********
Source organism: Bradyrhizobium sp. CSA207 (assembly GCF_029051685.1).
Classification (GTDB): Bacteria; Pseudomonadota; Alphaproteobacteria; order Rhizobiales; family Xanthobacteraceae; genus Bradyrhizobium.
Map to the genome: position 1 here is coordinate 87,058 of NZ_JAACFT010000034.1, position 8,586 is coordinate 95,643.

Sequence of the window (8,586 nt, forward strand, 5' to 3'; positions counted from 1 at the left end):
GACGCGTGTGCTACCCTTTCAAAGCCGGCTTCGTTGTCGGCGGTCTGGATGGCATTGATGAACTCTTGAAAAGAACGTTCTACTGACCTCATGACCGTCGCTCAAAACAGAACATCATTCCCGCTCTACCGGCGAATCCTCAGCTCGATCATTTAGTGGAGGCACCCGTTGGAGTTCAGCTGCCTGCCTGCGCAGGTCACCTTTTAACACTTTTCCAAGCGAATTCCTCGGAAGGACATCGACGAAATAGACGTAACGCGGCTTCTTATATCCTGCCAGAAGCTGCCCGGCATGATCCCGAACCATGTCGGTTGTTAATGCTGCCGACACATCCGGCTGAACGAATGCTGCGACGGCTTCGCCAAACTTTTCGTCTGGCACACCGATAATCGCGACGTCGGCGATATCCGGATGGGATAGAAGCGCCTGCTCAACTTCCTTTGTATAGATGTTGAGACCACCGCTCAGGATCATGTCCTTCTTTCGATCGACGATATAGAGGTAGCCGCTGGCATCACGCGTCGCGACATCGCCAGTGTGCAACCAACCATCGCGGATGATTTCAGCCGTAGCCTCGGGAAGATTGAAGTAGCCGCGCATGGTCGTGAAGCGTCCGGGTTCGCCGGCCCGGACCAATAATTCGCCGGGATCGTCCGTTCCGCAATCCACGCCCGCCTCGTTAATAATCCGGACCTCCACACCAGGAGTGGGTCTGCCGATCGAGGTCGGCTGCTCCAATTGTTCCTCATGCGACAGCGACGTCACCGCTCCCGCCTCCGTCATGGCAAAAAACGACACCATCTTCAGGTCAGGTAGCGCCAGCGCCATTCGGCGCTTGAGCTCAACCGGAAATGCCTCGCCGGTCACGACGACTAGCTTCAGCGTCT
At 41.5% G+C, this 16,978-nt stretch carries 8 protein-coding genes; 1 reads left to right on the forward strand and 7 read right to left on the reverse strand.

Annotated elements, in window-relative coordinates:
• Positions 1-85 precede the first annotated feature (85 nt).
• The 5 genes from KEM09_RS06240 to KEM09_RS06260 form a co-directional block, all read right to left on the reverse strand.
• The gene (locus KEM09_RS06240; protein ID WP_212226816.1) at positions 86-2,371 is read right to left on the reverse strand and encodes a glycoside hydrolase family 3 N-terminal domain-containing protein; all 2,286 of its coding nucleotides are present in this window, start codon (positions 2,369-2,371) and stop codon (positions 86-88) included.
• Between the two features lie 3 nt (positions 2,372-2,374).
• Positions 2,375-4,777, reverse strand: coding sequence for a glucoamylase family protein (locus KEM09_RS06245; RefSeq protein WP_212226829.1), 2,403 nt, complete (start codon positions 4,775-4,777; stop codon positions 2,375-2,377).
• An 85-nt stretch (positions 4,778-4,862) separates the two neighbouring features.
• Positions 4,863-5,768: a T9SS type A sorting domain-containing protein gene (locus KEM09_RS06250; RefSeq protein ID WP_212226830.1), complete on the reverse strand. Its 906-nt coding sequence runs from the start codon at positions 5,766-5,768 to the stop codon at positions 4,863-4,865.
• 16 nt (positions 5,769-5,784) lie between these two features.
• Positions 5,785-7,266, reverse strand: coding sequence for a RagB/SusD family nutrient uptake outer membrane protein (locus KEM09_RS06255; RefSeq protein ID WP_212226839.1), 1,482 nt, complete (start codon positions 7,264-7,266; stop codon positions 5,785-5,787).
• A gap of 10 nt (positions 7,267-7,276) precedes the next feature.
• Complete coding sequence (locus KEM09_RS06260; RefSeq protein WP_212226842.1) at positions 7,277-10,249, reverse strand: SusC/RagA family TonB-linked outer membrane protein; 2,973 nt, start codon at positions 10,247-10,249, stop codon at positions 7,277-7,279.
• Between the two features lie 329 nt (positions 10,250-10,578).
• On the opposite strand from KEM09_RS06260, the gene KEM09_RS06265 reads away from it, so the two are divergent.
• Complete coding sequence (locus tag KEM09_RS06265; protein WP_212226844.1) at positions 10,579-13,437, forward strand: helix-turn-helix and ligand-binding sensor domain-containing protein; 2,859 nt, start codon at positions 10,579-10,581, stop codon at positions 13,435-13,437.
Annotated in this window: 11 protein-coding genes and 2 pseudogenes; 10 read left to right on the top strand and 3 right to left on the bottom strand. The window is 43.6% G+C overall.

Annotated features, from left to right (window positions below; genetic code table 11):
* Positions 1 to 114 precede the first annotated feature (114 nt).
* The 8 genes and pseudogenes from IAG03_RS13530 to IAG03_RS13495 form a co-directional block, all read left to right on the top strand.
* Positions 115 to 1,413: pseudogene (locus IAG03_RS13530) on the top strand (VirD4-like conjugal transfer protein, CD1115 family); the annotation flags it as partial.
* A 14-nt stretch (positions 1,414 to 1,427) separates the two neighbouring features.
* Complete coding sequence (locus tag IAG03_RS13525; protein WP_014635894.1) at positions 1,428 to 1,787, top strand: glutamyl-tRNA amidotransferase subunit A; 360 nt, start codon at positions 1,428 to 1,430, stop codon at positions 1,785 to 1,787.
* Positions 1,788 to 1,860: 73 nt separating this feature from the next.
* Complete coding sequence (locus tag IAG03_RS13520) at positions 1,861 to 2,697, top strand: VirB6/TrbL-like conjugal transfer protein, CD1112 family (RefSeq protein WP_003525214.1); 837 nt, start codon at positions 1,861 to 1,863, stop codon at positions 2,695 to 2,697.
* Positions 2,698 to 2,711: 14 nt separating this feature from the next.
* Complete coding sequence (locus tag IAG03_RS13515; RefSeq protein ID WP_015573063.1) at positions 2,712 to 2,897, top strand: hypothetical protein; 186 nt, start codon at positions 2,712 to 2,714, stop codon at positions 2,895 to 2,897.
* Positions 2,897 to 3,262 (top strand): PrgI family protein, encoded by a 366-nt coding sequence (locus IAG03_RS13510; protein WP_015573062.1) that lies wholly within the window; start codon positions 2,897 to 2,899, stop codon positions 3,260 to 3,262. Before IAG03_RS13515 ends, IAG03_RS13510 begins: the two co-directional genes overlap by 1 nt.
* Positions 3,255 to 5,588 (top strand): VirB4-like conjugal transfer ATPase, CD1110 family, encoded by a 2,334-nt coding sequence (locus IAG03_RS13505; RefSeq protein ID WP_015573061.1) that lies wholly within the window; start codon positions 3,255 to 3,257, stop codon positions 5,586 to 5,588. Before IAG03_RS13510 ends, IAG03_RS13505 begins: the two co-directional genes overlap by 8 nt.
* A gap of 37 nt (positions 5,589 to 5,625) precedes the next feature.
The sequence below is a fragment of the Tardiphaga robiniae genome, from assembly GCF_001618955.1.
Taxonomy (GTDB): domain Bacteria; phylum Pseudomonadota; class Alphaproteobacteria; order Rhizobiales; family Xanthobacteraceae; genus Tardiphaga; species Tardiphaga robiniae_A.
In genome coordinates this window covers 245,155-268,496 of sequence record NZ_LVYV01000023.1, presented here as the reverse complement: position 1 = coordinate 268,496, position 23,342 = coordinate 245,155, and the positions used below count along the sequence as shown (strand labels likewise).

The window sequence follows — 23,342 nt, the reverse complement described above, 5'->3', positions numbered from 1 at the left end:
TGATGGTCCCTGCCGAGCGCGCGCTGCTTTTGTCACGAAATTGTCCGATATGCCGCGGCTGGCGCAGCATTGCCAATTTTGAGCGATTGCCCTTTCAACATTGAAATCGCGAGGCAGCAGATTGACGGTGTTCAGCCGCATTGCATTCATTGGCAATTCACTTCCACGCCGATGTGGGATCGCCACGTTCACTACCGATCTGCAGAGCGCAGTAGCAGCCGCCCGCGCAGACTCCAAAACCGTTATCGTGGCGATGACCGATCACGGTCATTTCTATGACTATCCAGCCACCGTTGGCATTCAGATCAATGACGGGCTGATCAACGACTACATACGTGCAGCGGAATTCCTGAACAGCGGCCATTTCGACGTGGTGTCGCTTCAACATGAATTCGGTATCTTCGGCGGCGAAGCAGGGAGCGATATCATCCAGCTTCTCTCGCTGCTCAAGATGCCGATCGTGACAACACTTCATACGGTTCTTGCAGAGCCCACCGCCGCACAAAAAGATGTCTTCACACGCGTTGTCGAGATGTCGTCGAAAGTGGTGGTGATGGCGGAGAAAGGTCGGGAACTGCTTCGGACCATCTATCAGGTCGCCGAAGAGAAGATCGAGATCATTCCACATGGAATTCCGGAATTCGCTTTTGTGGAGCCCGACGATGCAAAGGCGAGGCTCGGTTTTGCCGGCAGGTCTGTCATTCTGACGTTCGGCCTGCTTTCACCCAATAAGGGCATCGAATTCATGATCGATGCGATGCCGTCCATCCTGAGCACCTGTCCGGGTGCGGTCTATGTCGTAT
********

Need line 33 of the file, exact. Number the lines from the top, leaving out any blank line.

* Positions 2,897 to 3,262 (top strand): PrgI family protein, encoded by a 366-nt coding sequence (locus IAG03_RS13510; protein WP_015573062.1) that lies wholly within the window; start codon positions 2,897 to 2,899, stop codon positions 3,260 to 3,262. Before IAG03_RS13515 ends, IAG03_RS13510 begins: the two co-directional genes overlap by 1 nt.